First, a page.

The closely monitored Teranet-National Bank Home Price Index logged a 0.3 percent increase in July, the smallest rise seen for the month in 15 years.

The national index, a composite of home prices in 11 Canadian metropolitan areas, was expected to see a slowdown in the face of the pandemic?s disruptive market effects. Published Thursday, July?s index reading confirmed this. Along with the 0.3 percent monthly increase, the index rose 5.49 percent over the previous year, also a deceleration when compared to past increases.

This reported home price cooldown stands in stark contrast to data published earlier in the month from the Canadian Real Estate Association (CREA) and local real estate boards that saw average home prices in July rise by over 14 percent year-over-year on the national level amid record-breaking sales activity. Home price growth slows in August with more supply hitting market

The Teranet-National Bank House Price Index is known to lag behind other widely used home price tracking tools, including the monthly average home sale prices published by CREA and local boards.

This is because the index is compiled using a repeat sales methodology that works by tracking the price change between the two most recent sales of the same property. The index uses prices entered into public land registries in the Canadian markets it tracks. These often are slower to respond to market changes because sale price data is not entered into land registries as quickly as it?s entered into the MLS systems used by real estate boards. Returning expats to boost new home building in Canada

National Bank Senior Economist Marc Pinsonneault said that the total number of home sales used to compile July 2020?s index declined steeply from the same period in 2019.

?The number of repeat sales entering into the July indexes was down almost 20 percent from a year earlier, reflecting the decline in home sales reported by the Canadian Real Estate Association, which is in turn attributable to physical distancing to stem the spread of Covid-19,? said Pinsonneault. Mortgage costs stay low, central bank keeps interest rate at rock-bottom level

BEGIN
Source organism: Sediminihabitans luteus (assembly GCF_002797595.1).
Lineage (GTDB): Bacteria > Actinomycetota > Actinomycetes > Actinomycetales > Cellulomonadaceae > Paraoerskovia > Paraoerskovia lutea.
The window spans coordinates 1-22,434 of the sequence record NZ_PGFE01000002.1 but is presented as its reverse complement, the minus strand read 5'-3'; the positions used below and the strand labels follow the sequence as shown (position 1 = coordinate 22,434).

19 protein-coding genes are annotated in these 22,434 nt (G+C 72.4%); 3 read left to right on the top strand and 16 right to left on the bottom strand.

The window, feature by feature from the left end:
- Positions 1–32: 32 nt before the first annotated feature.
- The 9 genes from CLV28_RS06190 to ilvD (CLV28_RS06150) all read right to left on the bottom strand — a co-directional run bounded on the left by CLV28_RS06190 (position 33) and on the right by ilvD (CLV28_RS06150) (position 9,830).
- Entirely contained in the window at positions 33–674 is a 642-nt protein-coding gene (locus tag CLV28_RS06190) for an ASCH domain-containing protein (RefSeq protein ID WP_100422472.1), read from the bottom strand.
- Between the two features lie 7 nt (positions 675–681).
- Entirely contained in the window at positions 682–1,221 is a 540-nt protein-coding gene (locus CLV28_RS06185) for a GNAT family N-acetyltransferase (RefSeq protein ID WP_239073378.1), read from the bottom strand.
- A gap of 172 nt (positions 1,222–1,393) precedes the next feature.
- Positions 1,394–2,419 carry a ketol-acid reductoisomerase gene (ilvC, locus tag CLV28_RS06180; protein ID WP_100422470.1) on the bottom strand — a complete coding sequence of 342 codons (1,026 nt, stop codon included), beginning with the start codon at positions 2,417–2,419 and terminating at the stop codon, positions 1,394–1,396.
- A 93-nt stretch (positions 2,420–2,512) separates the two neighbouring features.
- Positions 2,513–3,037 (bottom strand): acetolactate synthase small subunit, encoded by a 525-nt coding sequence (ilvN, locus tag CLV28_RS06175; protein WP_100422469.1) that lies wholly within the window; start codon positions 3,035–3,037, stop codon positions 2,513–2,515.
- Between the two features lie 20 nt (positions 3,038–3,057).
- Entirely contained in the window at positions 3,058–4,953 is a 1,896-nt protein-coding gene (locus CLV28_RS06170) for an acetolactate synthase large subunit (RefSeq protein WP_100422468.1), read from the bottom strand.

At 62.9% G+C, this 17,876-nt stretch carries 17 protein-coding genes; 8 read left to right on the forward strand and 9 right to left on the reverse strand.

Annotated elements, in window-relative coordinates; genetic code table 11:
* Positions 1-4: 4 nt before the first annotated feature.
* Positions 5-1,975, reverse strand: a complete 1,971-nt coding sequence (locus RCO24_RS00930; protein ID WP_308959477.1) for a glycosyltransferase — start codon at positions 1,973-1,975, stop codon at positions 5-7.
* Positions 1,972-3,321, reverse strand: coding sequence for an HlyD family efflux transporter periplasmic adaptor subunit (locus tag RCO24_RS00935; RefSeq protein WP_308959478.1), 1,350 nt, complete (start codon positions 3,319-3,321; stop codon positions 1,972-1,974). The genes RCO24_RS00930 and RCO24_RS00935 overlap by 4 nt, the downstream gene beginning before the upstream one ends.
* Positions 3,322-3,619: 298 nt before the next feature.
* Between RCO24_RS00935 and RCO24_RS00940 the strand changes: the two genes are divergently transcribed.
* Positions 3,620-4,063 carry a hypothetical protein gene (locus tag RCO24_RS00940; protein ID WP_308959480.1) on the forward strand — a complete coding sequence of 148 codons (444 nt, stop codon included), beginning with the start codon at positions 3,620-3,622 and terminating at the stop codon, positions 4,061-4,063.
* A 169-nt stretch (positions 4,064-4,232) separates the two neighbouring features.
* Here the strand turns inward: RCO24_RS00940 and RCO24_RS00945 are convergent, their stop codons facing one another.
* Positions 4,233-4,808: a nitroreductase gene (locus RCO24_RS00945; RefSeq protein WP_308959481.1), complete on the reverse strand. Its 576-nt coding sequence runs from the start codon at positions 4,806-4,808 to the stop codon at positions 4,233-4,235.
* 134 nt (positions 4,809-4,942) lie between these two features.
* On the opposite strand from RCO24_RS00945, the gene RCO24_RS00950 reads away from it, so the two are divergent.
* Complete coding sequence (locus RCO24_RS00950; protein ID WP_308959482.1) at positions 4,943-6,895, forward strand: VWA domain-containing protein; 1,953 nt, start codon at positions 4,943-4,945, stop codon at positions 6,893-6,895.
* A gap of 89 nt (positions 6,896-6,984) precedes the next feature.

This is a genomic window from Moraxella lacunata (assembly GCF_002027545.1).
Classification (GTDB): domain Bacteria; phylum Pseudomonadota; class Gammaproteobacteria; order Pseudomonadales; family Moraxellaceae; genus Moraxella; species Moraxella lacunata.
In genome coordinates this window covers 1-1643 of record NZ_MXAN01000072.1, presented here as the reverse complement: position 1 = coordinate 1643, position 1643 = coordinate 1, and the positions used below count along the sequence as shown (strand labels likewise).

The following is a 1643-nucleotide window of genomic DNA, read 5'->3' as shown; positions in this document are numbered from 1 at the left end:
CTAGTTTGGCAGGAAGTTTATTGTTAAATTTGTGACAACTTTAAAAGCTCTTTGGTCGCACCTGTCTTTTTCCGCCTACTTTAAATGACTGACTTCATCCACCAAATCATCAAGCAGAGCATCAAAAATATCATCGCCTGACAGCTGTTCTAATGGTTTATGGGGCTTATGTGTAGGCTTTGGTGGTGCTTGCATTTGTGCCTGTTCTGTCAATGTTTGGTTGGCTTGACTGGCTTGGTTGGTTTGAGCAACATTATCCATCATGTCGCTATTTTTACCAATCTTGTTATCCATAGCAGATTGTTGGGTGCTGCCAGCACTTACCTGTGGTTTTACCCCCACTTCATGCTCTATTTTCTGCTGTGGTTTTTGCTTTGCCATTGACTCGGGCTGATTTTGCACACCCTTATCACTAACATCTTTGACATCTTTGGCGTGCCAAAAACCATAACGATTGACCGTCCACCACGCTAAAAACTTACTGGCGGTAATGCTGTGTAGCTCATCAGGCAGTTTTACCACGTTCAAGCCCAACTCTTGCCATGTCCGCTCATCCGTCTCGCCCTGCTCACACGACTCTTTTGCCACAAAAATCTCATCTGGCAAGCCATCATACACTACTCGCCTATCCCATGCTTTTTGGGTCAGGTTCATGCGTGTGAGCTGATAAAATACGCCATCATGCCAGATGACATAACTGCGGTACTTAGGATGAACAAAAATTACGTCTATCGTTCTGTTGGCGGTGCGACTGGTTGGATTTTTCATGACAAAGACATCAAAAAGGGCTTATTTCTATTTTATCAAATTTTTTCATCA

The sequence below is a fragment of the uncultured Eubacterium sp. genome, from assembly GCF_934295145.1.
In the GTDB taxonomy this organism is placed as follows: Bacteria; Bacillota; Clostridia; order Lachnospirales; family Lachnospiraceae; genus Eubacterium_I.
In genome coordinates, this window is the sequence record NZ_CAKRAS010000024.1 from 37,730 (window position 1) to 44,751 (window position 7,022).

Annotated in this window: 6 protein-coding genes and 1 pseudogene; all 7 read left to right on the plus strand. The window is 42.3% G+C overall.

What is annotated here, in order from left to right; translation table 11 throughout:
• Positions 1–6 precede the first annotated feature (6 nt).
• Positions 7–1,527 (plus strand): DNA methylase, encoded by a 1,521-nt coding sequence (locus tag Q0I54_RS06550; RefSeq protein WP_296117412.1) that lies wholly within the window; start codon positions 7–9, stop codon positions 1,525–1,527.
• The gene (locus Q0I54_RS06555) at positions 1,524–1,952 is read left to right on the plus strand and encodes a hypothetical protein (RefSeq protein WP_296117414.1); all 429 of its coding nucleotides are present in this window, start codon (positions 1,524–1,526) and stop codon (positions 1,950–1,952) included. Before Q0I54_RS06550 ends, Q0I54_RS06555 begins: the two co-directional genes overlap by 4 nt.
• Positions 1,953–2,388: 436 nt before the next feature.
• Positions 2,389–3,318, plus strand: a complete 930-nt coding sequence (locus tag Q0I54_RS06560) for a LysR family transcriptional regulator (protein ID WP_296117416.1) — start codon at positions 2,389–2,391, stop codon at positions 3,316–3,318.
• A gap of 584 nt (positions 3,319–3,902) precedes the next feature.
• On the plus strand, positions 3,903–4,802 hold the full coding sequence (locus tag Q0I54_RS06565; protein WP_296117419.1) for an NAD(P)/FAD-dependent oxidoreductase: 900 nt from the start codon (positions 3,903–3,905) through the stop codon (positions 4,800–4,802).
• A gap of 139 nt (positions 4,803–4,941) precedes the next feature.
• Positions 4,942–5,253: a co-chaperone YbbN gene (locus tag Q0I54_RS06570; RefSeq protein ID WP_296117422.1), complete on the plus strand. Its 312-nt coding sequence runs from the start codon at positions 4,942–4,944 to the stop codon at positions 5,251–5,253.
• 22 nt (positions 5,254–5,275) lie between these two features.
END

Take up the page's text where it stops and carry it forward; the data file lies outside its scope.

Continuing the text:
In a response to the July index data, Capital Economics? Stephen Brown said the meager decline was a testament to how resilient the housing market has been. The economist noted that Canadian GDP saw a 40 percent annualized decline in the second quarter of the year, making a 0.3 percent monthly drop in the national index price seem paltry by comparison.

Brown said that the index would also likely turn a corner soon. Toronto home sales post best-ever total for August

?[T]he surge in home sales to a record high last month suggests this move will soon be reversed and house prices will resume their march higher,? he wrote.

On the local level, Toronto saw a 0.3 percent index increase from the previous month and an 8 percent rise over last year?s reading. Meanwhile, Vancouver saw a slight decline over June?s reading and a 2 percent increase over July 2019. Toronto condo rental listings jumped by 45% last quarter: Zoocasa

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